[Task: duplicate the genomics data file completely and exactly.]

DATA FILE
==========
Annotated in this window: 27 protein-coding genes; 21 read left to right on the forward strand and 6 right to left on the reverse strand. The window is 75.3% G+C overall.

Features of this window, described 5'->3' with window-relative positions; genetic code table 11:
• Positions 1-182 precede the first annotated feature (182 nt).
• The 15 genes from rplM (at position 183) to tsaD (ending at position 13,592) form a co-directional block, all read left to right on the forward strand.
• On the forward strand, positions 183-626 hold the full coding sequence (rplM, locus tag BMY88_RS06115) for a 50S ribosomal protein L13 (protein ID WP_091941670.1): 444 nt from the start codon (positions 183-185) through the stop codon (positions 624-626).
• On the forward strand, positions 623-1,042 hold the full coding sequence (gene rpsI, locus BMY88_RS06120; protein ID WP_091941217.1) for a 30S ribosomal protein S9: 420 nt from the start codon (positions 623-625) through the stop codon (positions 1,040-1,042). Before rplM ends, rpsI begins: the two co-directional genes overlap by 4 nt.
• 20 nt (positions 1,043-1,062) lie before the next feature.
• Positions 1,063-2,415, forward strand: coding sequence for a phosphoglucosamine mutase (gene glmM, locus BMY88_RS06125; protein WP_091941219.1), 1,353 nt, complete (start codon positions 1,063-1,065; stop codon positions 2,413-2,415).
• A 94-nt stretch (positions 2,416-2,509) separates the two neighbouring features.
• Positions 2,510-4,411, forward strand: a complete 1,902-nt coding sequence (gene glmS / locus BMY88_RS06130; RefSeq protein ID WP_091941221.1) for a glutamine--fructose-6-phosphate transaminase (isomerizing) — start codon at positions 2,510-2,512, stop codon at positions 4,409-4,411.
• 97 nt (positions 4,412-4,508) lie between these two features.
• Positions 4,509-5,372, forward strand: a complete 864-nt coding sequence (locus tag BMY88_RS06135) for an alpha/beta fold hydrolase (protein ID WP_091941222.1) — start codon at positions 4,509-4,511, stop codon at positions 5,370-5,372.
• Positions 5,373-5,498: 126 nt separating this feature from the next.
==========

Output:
Annotated in this window: 27 protein-coding genes; 21 read left to right on the forward strand and 6 right to left on the reverse strand. The window is 75.3% G+C overall.

Features of this window, described 5'->3' with window-relative positions; genetic code table 11:
• Positions 1-182 precede the first annotated feature (182 nt).
• The 15 genes from rplM (at position 183) to tsaD (ending at position 13,592) form a co-directional block, all read left to right on the forward strand.
• On the forward strand, positions 183-626 hold the full coding sequence (rplM, locus tag BMY88_RS06115) for a 50S ribosomal protein L13 (protein ID WP_091941670.1): 444 nt from the start codon (positions 183-185) through the stop codon (positions 624-626).
• On the forward strand, positions 623-1,042 hold the full coding sequence (gene rpsI, locus BMY88_RS06120; protein ID WP_091941217.1) for a 30S ribosomal protein S9: 420 nt from the start codon (positions 623-625) through the stop codon (positions 1,040-1,042). Before rplM ends, rpsI begins: the two co-directional genes overlap by 4 nt.
• 20 nt (positions 1,043-1,062) lie before the next feature.
• Positions 1,063-2,415, forward strand: coding sequence for a phosphoglucosamine mutase (gene glmM, locus BMY88_RS06125; protein WP_091941219.1), 1,353 nt, complete (start codon positions 1,063-1,065; stop codon positions 2,413-2,415).
• A 94-nt stretch (positions 2,416-2,509) separates the two neighbouring features.
• Positions 2,510-4,411, forward strand: a complete 1,902-nt coding sequence (gene glmS / locus BMY88_RS06130; RefSeq protein ID WP_091941221.1) for a glutamine--fructose-6-phosphate transaminase (isomerizing) — start codon at positions 2,510-2,512, stop codon at positions 4,409-4,411.
• 97 nt (positions 4,412-4,508) lie between these two features.
• Positions 4,509-5,372, forward strand: a complete 864-nt coding sequence (locus tag BMY88_RS06135) for an alpha/beta fold hydrolase (protein ID WP_091941222.1) — start codon at positions 4,509-4,511, stop codon at positions 5,370-5,372.
• Positions 5,373-5,498: 126 nt separating this feature from the next.